1. Three seminars in the history of philosophy from four groups of courses concentrating on ancient philosophy, medieval/Renaissance philosophy, modern philosophy, and 19th-century philosophy. These courses will feature an intensive writing component. For those students wishing to pursue a concentration of studies in the history of philosophy, a minimum of two additional courses may be taken from these areas or from seminar studies directed to special topics in the history of philosophy (which draw upon specific authors, texts, themes, or problems from the history of philosophy).
2. Two interface seminars in interdisciplinary areas between philosophy and another discipline pertaining to the natural sciences, to the social sciences, or to the humanities. The requirement may be satisfied by taking two seminars within the department that focus on an interdisciplinary area or by taking one seminar in the department that focuses on an interdisciplinary area and one course in another discipline. Two additional departmental seminars from this category may be taken to fulfill concentration requirements.
3. Five seminars in contemporary philosophy are required. Two seminars in the preeminent styles or modes of philosophy are required: one in continental philosophy (PHI 630) and one in analytic philosophy (PHI 631). These two seminars will explore the methods, presuppositions, and operational modes of the contemporary philosophy involved. Two additional seminars, chosen from a list of subjects, must be taken to fulfill the basic requirement. Two more seminars from the contemporary category may be taken to fulfill concentration requirements.
4. A practicum in the teaching of philosophy. This involves a supervised teaching seminar, along with additional teaching experience in the undergraduate program.
5. A series of prospectus workshops taken in the spring semester of the third year. The primary goal will be to produce a dissertation proposal.
6. An overall average grade of B or better is required, with no more than six credits of B- grades counting toward the degree.
B. General Requirements
The student must pass an examination in the History of Philosophy. Although the student may take the exam any number of times prior to the deadline, the examination must be passed by the end of the second year. The history of philosophy examination is constructed and read by the faculty on the History of Philosophy Committee.
The student must submit an essay, judged acceptable by a committee, in one of the areas of contemporary philosophy.
The student must submit an essay, judged acceptable by a committee composed of at least one Philosophy faculty member and a faculty member from the relevant second discipline, in one area of interface studies.
General reviews of student progress based upon a portfolio (courses taken, courses completed, grades, faculty evaluations of seminar work sample papers, teaching evaluations and performance in the above general requirements) will be undertaken at the end of the first and third years and in the second year after the deadline for passing the history of philosophy examination. The second-year review is the milestone requirement of the program. These reviews will assess the progress of students and determine qualifications for continuance or non-continuance in the program.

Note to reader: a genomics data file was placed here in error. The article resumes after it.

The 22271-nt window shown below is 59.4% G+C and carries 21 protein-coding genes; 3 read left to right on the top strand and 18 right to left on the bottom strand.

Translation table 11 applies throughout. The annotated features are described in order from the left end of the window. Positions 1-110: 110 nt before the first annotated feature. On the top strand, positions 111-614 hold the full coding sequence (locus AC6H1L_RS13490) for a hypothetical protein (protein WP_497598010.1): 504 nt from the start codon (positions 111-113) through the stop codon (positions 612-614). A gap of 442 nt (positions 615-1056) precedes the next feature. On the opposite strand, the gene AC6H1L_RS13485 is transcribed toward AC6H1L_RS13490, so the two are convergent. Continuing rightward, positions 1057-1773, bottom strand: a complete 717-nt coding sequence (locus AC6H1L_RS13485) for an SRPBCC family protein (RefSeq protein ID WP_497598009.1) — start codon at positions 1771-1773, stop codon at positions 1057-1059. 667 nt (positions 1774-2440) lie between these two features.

The Graduate Program Director will guide students in planning their program of studies to assure that general requirements are completed prior to their advancement to candidacy.
C. Ph.D. Candidacy
Official Ph.D. candidacy is attained when, in addition to the requirements listed above, a student fulfills the following competency requirements:
Competence in symbolic logic. Sufficient knowledge of concepts and notations of first-order logic for understanding and applying them to problems in philosophy.
Competence in a foreign language. This is shown by translating a previously untranslated philosophical article (or the equivalent).
Competence to undertake a dissertation project. This is shown by (a) a prospectus (10-15 pages) outlining projected study, expected findings, and relevant arguments and evidence (e.g., bibliography), and (b) an oral defense of the projected study before a faculty examining committee.
Upon the recommendation of the Examining Committee and the Graduate Program Director that the dissertation project be initiated, the student becomes a candidate for the Ph.D.
After advancement to candidacy, the student will concentrate on a dissertation (the written results of specialized study and research) under the supervision of a dissertation committee. After the dissertation is completed, it is read by a committee of four members, consisting of the director, two other members of the philosophy faculty, and one faculty member from outside the department who has specialized in related areas. Before final approval can be granted, the student must present the results of the dissertation research at an oral examination convened for that purpose by the department and open to interested faculty members and graduate students. If the dissertation defense is successful, the candidate is recommended to the University for the Doctor of Philosophy degree.